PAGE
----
The space at the northeast corner of 75th and Lex sat dark and abandoned for more than a year, a blemish on the rosy-cheeked complexion of the Upper East Side. Hordes of locals openly mourned their banishment from this site, giving it the epic gravity of Clubhouse Lost. But driving by the desolate storefront lifted my spirits almost as high as seeing the restoration of Grand Central Terminal. Ahhh. Never again to have my neighborhood associated with that boarding-school slop called chicken hash. Never again to acknowledge that a room as comfortable and flattering as La Guardia's baggage claim is regarded as a bastion of urban chic. Never again to be trapped in a space orchestrated by a man who thrived on spite and self-loathing like a vegetarian downing a T-bone at Tad's Steak House on the sly. Never to hear anyone offer to "meet me at Mortimer's" again. What joy. What rapture.
So willing was I to proclaim this spot high burial ground for everything wrong with social interaction on the Upper East Side -- the land that fun forgot -- that I was about as eager to welcome Orsay to the neighborhood as Martha Stewart's Westport neighbors probably would be to welcome her back into theirs. I chuckled at the delays, peering into the gutted space and wondering whether they had contacted Temple Emanuel with respect to dybbuk removal. I sneered at the deliberately unsubtle Tandy Craft antiquing-kit-stained exterior, which resembled one of those newly remodeled Boulevard Montparnasse bistros designed to feed tourists by the busload. Objective as one tries to be -- and as much as I admire owner Jean Denoyer's perseverance, and almost blush at the guilelessness of co-owner and general manager François Latapie's charm -- I went to Orsay with my back up so high you couldn't tell the length of my sideburns.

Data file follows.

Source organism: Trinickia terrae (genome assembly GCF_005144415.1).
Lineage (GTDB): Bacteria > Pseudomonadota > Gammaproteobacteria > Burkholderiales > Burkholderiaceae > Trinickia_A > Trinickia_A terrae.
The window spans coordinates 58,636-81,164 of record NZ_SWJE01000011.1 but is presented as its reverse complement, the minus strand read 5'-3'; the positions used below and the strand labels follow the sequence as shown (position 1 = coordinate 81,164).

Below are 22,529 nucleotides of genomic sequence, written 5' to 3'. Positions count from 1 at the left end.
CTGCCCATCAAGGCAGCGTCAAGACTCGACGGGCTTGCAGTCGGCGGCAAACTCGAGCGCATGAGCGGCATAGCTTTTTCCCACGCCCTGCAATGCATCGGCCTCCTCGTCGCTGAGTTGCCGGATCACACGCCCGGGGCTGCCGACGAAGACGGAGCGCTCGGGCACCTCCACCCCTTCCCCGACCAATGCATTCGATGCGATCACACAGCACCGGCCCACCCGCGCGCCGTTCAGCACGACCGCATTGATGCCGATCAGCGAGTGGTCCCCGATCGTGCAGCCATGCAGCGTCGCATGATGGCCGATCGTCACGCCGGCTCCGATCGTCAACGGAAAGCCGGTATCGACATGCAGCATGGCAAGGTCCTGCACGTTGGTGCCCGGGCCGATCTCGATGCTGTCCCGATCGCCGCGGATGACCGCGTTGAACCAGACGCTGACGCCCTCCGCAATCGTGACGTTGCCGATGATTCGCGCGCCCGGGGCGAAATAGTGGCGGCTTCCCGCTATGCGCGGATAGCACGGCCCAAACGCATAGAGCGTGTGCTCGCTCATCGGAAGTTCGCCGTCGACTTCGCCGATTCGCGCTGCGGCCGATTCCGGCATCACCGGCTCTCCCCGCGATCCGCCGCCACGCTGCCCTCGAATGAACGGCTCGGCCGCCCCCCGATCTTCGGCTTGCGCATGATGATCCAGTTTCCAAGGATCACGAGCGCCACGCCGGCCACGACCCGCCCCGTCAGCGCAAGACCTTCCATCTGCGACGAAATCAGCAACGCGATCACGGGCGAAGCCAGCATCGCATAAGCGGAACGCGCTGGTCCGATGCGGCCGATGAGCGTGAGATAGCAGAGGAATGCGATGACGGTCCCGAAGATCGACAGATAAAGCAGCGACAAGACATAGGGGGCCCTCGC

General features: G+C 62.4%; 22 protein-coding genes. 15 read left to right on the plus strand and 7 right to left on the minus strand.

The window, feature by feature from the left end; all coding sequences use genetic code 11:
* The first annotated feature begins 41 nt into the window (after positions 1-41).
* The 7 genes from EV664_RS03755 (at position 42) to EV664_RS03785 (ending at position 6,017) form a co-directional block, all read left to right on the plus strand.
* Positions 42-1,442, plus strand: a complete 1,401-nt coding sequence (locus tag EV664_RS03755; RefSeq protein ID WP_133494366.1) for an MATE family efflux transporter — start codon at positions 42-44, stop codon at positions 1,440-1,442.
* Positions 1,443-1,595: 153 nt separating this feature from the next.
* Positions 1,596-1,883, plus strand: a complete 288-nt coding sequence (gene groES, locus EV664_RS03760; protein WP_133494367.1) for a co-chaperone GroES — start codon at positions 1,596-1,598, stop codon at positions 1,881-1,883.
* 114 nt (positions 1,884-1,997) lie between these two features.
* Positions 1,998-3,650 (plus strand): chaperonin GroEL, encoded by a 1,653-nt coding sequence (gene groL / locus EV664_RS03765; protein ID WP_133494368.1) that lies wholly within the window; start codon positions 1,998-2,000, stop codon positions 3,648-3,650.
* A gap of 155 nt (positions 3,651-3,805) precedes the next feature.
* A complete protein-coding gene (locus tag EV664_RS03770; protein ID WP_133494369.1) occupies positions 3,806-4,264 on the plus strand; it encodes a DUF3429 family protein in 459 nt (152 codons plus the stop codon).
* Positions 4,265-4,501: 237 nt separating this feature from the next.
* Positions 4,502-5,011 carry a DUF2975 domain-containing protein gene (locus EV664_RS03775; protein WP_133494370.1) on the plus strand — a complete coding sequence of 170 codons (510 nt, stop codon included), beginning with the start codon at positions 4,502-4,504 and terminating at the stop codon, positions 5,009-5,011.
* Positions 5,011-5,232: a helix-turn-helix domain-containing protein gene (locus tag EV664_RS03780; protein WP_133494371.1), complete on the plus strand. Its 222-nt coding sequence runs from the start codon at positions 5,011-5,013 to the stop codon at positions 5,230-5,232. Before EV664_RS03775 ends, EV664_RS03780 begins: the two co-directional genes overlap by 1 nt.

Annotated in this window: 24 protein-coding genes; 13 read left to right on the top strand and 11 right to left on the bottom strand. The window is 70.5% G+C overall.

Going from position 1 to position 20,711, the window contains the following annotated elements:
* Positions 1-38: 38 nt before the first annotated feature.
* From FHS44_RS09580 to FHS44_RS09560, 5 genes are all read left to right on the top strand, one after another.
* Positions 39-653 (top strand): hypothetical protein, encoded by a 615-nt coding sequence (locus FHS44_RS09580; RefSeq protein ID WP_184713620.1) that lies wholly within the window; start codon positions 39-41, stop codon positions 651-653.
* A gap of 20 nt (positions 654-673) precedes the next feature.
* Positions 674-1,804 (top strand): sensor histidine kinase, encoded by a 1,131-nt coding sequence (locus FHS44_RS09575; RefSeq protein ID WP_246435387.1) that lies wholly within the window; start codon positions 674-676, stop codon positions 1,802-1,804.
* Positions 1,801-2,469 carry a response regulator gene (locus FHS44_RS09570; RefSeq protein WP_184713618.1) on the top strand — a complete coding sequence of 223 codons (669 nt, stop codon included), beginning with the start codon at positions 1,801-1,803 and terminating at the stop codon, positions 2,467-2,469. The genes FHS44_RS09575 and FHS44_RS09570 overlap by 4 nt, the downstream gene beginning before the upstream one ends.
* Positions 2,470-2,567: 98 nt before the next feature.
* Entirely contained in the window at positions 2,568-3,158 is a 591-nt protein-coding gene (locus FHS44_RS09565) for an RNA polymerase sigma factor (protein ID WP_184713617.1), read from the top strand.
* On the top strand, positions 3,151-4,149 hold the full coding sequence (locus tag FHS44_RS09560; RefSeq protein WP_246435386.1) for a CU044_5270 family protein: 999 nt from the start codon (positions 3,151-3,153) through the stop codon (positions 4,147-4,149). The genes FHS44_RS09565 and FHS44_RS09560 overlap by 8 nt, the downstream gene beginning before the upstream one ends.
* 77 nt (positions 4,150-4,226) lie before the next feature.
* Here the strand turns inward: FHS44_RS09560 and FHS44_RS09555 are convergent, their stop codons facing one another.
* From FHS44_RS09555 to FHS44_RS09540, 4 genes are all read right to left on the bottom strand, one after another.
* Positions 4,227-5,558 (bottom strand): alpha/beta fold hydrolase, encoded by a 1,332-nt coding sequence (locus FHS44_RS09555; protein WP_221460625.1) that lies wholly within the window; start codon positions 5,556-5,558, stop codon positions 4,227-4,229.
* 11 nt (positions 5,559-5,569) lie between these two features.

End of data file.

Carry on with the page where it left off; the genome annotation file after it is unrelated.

Living up here for so long, however, I realize there are some things you can't expect a restaurant to alter. The Upper East Side is the most self-contained section of town, one where the residents not only prefer remaining safe in their gardens but really don't appreciate strangers from around town coming to smell the roses. Consequently, nightlife has always been as ethnically diverse as a squash tournament at the New York Athletic Club (though, oddly enough, it is less likely to be segregated by age). So it was no surprise on our first night at Orsay to count nineteen blue blazers with brass buttons (take that, Helmut Lang!), all but one worn with either khakis (no flat-fronts) or gray flannels (in August), all with loafers (seven with tassels), about half with no socks. After 29 years of living in New York style's black hole, you learn to look beyond. And unexpectedly and blissfully, what you see at Orsay is an environment as buoyant as any I've encountered in this neighborhood.